BSD Medical (Salt Lake City) reported that published study results demonstrated improvement in overall survival, tumor response rates, and local tumor control from the addition of hyperthermia therapy, delivered using the BSD-2000 Hyperthermia System, to the standard treatment regimen for 45 patients with high-risk bladder cancer.

"We're one of the few companies in the United States that really is devoting major efforts and resources to develop hyperthermia cancer systems," Dennis Gauger, the company's CFO, told Medical Device Daily.

The multi-institutional study, "Quadrimodal treatment of high-risk T1 and T2 bladder cancer: Transurethral tumor resection followed by concurrent radiochemotherapy and regional deep hyperthermia," demonstrated an 80% three-year overall survival for these high-risk patients who were treated with hyperthermia, BSD said. The researchers also reported that, in comparison to the results of a previous study they had conducted on trimodal treatment alone for bladder cancer patients, the addition of hyperthermia resulted in a higher overall survival (82% vs. 67% at five years) as well as local tumor control rate (81% vs. 63% at three years). The researchers reported a significant correlation between the number of hyperthermia treatments and overall survival probability for these patients.

M. Wittlinger, et al., from the Department of Radiation Oncology of Erlangen University Medical School (Erlangen, Germany), published the study in Radiotherapy and Oncology, the official publication of the European Society for Therapeutic Radiology and Oncology (Brussels).

The primary objective for the addition of hyperthermia to trimodal therapy is to optimize survival rate while still preserving bladder function, and the study data show promise for this treatment. In addition to the current study, the authors reported that two previous clinical studies had also demonstrated improved results from the addition of hyperthermia to treat high-risk bladder cancer patients.

Dixie Sells, VP of regulatory affairs for BSD, told MDD that the study was independently conducted, not sponsored by the company. While this study only enrolled 45 patients, Sells said the researchers did a couple of earlier studies and they plan to do additional studies with more patients.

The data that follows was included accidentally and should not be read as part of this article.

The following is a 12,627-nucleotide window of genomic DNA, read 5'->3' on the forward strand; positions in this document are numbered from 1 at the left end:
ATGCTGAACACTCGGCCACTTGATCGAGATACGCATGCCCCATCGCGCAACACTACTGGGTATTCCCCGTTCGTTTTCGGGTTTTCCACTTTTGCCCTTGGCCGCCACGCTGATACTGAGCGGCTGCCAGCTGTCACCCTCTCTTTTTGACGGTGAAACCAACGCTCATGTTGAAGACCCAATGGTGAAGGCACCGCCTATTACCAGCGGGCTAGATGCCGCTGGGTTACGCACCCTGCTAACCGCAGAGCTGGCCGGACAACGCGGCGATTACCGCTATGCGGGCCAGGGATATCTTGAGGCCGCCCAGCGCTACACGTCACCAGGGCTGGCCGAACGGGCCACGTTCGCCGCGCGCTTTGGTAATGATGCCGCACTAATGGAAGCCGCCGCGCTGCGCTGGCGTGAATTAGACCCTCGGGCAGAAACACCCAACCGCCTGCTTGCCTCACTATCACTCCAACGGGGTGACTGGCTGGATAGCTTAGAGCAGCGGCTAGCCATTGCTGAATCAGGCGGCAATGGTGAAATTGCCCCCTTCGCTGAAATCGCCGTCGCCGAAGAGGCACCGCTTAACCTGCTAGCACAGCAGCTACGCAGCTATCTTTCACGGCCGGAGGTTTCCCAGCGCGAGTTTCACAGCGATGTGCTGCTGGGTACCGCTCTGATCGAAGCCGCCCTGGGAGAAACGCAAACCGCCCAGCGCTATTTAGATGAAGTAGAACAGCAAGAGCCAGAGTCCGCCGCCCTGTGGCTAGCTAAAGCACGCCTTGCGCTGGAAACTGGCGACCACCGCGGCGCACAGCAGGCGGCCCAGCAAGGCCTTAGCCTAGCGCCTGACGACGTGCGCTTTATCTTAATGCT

"It's a small group [of patients] but it did produce very promising results," Sells said.

The authors conducted the research at three medical centers in Germany, including: the University of Erlangen (Germany); the University of Frankfurt/Main (Germany); and the Hospital Martha-Maria (Munich, Germany).

BSD said its product line includes systems that have been designed to offer a range of thermal treatment systems. The BSD-2000 is restricted to investigational use in the U.S. The company also has an ongoing investigational device exemption study in the U.S. for the system.

Gauger said the device has received regulatory approval in other parts of the world, including some parts of Europe and in China. He said the company is currently in the process of an FDA review seeking a Humanitarian Device Exemption (HDE) for the BSD 2000.

BSD has an FDA-approved hypothermia device designed to treat surface and subsurface tumors, Sells said, but the BSD 2000 is designed to treat deep tumors, such as bladder and cervical tumors.

In September the company reported that the FDA was continuing to review its HDE marketing submission for the BSD 2000, which it said is designed for use in conjunction with radiation therapy for the treatment of cervical carcinoma patients who are ineligible for chemotherapy (Medical Device Daily, Sept. 24, 2009).

BSD noted another study that was published in Clinical Oncology in 2003 on a multicenter trial where 83 patients with intermediate or high-risk bladder tumors were randomized to receive Mitomycin-C alone (41 patients) or combined with hyperthermia (42 patients), following bladder conserving surgery. The percentage of patients who had a tumor recurrence at two years was significantly reduced by the addition of hyperthermia (17.1% tumor recurrence rate for patients treated with hyperthermia and Mitomycin-C vs. 57.5% tumor recurrence rate for those treated with Mitomycin-C alone). Another study of 101 bladder cancer patients, reported in The Lancet in 2000, demonstrated that the addition of hyperthermia to radiotherapy significantly increased the complete tumor response (disappearance of all local tumor) rate (73% for patients treated with hyperthermia and radiotherapy vs. 51% for patients treated with radiotherapy alone), the company said.

Sells said the reason researchers are trying to treat patients with high-risk bladder cancer with so many different treatments is to try to improve bladder preservation.

According to the study results, the bladder-preserving rate was 96%, or 43 of the 45 patients, at three years. The authors noted that 80%, or 24 of 30 patients, were at least mostly satisfied with their bladder function. "The quadrimodal treatment was feasible and well tolerated. Local control and bladder-preserving rates were encouraging," they wrote.

The study of hyperthermia is not new, Sells said. She told MDD that modern research on the therapy started in about 1976.

"The promise of hyperthermia is it enhances other treatments ... but doesn't appear to increase toxicity," Sells said. For example, she said that with radiation therapy there are some cell divisions that radiation therapy doesn't treat, but hyperthermia does.

The researchers said that for a conclusive appraisal of the result more patients and longer follow-up are necessary. The median follow-up in this study was 34 months.

Amanda Pedersen, 229-471-4212;

amanda.pedersen@ahcmedia.com